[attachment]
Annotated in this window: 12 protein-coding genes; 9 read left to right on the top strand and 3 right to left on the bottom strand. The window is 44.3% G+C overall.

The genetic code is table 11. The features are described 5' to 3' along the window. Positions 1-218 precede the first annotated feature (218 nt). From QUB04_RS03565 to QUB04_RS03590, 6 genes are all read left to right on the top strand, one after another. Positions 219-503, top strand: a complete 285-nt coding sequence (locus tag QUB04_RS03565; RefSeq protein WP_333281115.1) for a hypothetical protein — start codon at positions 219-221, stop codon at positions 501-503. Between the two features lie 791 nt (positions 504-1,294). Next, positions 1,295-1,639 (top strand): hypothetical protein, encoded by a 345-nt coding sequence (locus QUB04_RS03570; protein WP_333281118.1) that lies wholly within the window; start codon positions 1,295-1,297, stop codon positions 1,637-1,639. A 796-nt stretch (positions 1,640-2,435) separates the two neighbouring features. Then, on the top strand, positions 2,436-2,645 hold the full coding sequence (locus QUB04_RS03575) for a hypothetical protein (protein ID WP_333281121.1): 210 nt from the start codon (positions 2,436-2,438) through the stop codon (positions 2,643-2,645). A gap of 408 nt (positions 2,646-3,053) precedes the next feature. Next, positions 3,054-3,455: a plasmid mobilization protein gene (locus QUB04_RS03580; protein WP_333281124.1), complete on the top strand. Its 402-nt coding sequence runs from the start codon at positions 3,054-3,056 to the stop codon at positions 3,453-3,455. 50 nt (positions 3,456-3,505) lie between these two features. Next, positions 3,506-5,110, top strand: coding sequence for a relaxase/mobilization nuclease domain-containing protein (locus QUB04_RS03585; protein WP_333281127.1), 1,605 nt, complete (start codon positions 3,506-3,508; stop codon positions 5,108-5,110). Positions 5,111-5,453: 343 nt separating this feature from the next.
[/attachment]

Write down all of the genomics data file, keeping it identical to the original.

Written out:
Annotated in this window: 12 protein-coding genes; 9 read left to right on the top strand and 3 right to left on the bottom strand. The window is 44.3% G+C overall.

The genetic code is table 11. The features are described 5' to 3' along the window. Positions 1-218 precede the first annotated feature (218 nt). From QUB04_RS03565 to QUB04_RS03590, 6 genes are all read left to right on the top strand, one after another. Positions 219-503, top strand: a complete 285-nt coding sequence (locus tag QUB04_RS03565; RefSeq protein WP_333281115.1) for a hypothetical protein — start codon at positions 219-221, stop codon at positions 501-503. Between the two features lie 791 nt (positions 504-1,294). Next, positions 1,295-1,639 (top strand): hypothetical protein, encoded by a 345-nt coding sequence (locus QUB04_RS03570; protein WP_333281118.1) that lies wholly within the window; start codon positions 1,295-1,297, stop codon positions 1,637-1,639. A 796-nt stretch (positions 1,640-2,435) separates the two neighbouring features. Then, on the top strand, positions 2,436-2,645 hold the full coding sequence (locus QUB04_RS03575) for a hypothetical protein (protein ID WP_333281121.1): 210 nt from the start codon (positions 2,436-2,438) through the stop codon (positions 2,643-2,645). A gap of 408 nt (positions 2,646-3,053) precedes the next feature. Next, positions 3,054-3,455: a plasmid mobilization protein gene (locus QUB04_RS03580; protein WP_333281124.1), complete on the top strand. Its 402-nt coding sequence runs from the start codon at positions 3,054-3,056 to the stop codon at positions 3,453-3,455. 50 nt (positions 3,456-3,505) lie between these two features. Next, positions 3,506-5,110, top strand: coding sequence for a relaxase/mobilization nuclease domain-containing protein (locus QUB04_RS03585; protein WP_333281127.1), 1,605 nt, complete (start codon positions 3,506-3,508; stop codon positions 5,108-5,110). Positions 5,111-5,453: 343 nt separating this feature from the next.